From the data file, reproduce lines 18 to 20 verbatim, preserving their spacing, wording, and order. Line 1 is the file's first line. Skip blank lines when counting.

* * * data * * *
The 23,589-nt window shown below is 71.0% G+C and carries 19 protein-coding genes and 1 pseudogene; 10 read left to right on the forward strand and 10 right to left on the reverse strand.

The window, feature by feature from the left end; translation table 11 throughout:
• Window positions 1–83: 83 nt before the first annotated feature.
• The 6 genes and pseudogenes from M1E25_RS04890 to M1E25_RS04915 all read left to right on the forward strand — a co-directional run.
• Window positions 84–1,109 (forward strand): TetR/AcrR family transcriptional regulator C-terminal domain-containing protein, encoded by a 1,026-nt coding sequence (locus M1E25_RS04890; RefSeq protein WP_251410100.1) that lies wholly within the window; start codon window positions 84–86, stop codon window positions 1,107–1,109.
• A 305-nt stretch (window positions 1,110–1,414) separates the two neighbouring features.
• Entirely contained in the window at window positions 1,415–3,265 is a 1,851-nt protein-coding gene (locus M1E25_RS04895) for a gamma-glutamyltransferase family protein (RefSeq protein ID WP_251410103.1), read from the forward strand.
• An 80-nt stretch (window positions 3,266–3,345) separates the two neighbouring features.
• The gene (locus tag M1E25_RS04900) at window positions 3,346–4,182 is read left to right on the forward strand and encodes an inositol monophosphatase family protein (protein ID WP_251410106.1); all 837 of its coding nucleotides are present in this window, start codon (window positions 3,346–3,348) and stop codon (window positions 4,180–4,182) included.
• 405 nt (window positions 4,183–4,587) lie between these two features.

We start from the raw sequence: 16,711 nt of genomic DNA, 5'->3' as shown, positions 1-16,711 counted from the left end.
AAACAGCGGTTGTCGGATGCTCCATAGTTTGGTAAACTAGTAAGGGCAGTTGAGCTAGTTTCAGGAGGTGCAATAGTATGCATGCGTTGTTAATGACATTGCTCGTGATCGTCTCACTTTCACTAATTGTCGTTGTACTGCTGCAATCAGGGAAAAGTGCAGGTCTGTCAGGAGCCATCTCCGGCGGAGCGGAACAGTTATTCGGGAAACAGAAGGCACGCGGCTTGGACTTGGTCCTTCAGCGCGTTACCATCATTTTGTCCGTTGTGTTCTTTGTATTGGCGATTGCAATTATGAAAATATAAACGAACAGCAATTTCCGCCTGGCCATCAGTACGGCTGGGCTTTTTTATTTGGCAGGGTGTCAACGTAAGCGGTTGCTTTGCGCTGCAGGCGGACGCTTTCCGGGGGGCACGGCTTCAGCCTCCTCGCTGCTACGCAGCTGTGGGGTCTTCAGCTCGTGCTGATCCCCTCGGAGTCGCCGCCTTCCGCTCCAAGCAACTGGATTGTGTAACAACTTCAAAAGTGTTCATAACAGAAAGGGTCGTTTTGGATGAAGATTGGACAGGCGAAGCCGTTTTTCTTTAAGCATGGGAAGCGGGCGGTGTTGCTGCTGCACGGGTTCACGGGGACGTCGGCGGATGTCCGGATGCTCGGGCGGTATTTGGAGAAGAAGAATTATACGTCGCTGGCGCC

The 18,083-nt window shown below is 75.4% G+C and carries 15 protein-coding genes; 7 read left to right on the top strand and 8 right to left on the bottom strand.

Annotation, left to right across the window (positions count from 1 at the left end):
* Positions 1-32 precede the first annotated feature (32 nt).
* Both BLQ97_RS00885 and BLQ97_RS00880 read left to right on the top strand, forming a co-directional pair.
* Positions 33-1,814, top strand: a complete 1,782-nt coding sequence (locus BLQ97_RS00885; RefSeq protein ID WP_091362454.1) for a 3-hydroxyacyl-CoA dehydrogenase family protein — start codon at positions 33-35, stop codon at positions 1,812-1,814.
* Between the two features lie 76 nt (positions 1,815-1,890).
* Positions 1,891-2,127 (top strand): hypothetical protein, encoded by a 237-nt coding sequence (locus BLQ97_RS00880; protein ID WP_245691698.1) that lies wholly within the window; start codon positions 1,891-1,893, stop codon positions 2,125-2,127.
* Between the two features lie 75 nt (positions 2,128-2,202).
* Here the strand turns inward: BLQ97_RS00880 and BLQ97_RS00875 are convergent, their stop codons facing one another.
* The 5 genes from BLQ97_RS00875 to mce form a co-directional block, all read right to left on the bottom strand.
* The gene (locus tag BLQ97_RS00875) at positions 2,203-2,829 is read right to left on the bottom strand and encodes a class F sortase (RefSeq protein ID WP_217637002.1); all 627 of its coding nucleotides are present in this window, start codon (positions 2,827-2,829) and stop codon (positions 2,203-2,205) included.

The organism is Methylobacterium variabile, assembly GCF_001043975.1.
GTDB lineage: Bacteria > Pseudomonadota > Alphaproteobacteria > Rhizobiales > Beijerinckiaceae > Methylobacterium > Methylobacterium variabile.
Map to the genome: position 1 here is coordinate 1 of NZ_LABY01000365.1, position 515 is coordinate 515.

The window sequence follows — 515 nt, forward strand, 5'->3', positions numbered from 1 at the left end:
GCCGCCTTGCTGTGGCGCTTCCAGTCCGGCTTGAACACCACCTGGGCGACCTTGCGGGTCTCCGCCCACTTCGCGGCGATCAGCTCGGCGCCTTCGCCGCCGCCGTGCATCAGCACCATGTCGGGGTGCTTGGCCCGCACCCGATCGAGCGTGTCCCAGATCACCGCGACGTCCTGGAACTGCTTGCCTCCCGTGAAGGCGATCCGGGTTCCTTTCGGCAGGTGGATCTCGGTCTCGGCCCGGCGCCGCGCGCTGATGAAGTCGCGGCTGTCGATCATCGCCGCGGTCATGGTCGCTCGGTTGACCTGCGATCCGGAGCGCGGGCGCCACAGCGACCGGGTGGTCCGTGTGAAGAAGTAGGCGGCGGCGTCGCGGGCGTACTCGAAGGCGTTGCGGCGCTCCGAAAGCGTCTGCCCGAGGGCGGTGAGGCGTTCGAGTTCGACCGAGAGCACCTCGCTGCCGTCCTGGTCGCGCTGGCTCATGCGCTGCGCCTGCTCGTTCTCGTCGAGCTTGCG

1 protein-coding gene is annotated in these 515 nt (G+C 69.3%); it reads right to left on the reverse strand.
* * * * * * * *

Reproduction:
* Between the two features lie 76 nt (positions 1,815-1,890).
* Positions 1,891-2,127 (top strand): hypothetical protein, encoded by a 237-nt coding sequence (locus BLQ97_RS00880; protein ID WP_245691698.1) that lies wholly within the window; start codon positions 1,891-1,893, stop codon positions 2,125-2,127.
* Between the two features lie 75 nt (positions 2,128-2,202).